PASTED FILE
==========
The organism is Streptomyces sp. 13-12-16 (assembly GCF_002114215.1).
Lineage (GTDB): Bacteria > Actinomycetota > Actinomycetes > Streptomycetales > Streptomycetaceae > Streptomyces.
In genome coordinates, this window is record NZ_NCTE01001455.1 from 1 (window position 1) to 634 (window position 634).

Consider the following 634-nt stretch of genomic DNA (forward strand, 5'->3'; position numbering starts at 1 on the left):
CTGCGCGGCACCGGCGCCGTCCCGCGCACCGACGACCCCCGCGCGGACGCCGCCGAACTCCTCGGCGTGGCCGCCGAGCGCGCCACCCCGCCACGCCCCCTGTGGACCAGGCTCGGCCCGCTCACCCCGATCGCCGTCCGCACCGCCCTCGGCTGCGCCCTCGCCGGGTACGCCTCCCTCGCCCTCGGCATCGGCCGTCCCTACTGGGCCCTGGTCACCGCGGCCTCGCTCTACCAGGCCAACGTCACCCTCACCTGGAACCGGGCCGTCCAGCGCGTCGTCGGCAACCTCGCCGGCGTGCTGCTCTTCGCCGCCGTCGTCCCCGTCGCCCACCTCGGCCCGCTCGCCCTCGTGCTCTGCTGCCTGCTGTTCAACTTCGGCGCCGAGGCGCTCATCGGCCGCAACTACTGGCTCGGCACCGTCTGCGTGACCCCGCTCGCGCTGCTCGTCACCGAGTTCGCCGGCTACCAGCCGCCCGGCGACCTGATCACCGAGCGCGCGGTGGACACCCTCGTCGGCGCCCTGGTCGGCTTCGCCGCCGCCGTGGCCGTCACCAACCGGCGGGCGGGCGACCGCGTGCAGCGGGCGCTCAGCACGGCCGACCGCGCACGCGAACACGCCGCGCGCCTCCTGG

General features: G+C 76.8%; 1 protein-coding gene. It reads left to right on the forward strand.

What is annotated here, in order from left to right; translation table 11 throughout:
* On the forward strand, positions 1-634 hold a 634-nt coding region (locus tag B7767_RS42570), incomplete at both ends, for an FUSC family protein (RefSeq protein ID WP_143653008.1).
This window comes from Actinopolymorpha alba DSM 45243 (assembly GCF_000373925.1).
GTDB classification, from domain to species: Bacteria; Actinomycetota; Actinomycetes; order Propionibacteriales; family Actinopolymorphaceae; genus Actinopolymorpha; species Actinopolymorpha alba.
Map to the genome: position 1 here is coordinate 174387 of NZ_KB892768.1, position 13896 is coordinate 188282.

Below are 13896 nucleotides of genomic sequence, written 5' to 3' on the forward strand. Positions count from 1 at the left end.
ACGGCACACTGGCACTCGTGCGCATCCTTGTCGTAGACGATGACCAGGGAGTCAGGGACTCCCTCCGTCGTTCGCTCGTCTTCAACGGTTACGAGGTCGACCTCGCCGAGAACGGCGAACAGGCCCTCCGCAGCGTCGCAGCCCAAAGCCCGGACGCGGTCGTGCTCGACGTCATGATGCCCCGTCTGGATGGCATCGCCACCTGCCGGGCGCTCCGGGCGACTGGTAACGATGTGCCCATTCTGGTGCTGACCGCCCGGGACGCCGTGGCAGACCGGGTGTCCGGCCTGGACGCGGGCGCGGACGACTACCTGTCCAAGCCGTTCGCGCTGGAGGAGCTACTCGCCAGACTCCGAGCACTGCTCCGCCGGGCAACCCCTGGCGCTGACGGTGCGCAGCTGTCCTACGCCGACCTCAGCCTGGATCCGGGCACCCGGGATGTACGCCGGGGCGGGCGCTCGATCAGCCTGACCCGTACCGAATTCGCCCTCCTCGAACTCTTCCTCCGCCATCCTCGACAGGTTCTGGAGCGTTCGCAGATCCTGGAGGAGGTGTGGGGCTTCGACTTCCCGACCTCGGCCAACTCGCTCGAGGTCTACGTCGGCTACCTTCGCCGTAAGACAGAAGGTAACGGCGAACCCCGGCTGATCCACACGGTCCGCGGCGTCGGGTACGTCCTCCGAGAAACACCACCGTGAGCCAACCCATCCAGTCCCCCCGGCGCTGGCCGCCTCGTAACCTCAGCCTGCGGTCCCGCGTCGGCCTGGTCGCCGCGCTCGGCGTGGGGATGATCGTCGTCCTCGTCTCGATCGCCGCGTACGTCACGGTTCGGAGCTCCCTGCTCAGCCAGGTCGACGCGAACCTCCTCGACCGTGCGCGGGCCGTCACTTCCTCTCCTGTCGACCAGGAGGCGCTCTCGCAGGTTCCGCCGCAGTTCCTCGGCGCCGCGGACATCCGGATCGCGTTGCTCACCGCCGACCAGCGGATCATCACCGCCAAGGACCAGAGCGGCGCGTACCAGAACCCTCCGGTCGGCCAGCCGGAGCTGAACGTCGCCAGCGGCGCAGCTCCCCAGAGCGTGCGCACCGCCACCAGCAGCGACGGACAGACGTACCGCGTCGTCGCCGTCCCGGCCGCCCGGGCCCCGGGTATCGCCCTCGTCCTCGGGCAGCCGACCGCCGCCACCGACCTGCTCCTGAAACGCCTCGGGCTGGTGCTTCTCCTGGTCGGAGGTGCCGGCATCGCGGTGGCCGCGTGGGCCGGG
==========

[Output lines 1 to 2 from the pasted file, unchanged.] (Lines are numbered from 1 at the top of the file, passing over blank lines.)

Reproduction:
The organism is Streptomyces sp. 13-12-16 (assembly GCF_002114215.1).
Lineage (GTDB): Bacteria > Actinomycetota > Actinomycetes > Streptomycetales > Streptomycetaceae > Streptomyces.